Has your company done its research into R&D tax relief?

Has your company done its research into R&D tax relief?

Published:

Author: Niall Murphy

Many companies may be unaware that they are eligible to claim research and development (R&D) tax relief, and will be surprised by how much relief they could claim.

Introduction

Companies carrying out R&D related activities and incurring general day-to-day running costs may be able to reduce their corporation tax liability, by claiming relief under the R&D tax relief scheme.

The scope of qualifying R&D expenditure is surprisingly broad, and the relief offered has become increasingly generous.

Who can claim the relief?

A company may still be eligible to claim R&D tax relief even if it has:

  • not started to trade for tax purposes
  • sub-contracted the R&D to a third party
  • abandoned the activity which is the subject of the R&D costs

There is no exhaustive list of R&D activities. It is necessary to consult the guidelines and seek professional advice to determine whether a particular expense qualifies as R&D expenditure.

Broadly, however, R&D expenditure is defined for tax purposes as occurring when a project is undertaken to achieve an advance in science or technology.

The activities which directly contribute to achieving this advance through the resolution of scientific or technological uncertainty will be classed as R&D expenditure, along with certain qualifying indirect activities related to the project.

As a result, you may be able to claim for R&D tax relief if you carry out any of the following activities:

  • manufacturing
  • design work
  • development of software
  • development of any process that improves internal efficiencies
  • using existing technologies in a unique way or combining them in an original manner

What relief is available?

The scheme is a tax incentive which enhances a company's expenditure against their taxable revenue, reducing their corporation tax liability. The tax incentive can be either:

  • offset against corporation tax
  • refunded against corporation tax already paid
  • carried forward or backward as additional losses
  • surrendered for group relief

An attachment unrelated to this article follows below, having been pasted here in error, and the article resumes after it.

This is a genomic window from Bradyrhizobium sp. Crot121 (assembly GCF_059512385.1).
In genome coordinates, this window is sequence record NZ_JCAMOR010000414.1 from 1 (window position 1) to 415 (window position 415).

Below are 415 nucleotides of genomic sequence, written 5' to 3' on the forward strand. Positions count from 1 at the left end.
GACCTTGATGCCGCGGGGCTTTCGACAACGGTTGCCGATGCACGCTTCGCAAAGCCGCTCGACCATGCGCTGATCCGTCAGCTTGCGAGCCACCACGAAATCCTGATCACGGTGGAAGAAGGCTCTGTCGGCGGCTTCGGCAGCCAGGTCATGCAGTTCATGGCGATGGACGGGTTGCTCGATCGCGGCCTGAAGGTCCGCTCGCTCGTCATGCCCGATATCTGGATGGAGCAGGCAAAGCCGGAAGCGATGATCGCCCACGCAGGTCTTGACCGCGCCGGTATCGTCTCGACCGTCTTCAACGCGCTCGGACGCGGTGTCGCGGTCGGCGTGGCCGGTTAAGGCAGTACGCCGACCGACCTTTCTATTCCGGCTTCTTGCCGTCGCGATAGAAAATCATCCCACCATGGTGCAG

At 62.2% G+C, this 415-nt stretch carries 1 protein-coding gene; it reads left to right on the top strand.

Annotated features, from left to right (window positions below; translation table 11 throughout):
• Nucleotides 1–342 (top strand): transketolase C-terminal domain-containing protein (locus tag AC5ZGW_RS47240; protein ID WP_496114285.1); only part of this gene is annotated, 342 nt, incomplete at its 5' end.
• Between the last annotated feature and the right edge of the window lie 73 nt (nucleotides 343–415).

• used to receive a payable tax credit

Different regimes apply depending on whether the business is a small or medium sized enterprise (SME) or not.

An SME (broadly one with a staff headcount less that 500, annual turnover not exceeding #100m, and a balance sheet total not exceeding #86m), can claim tax relief at 225%, i.e. for each £100 of qualifying costs, the company could have its corporation tax profits reduced by an additional £125 on top of the £100 spent.

Alternatively, an SME can increase any allowable trading loss by 125% of the qualifying R&D costs, i.e. £125 for each £100 spent, or, if it is in a loss-making position, attain a payable tax credit calculated at 11% (from 1 April 2012) of the surrenderable loss for that period.

A company that is not an SME can only claim under the Large Company Scheme. A Large Company can deduct up to 130% of its eligible R&D expenditure from taxable profits, or opt for a payable tax credit when in a tax loss-making position, instead of having to accumulate losses. The R&D tax credit is paid at the rate of 10% of qualifying expenditure.

Conclusion

If you are not already claiming R&D tax relief, perhaps you should be. If you are trying to improve certain processes in your business, there is likely to be some uncertainty about the success of the process, and R&D tax relief claims can be applicable. The relief available itself has also become increasingly beneficial, especially for companies not paying corporation tax, and could provide crucial cash flow benefits for your company.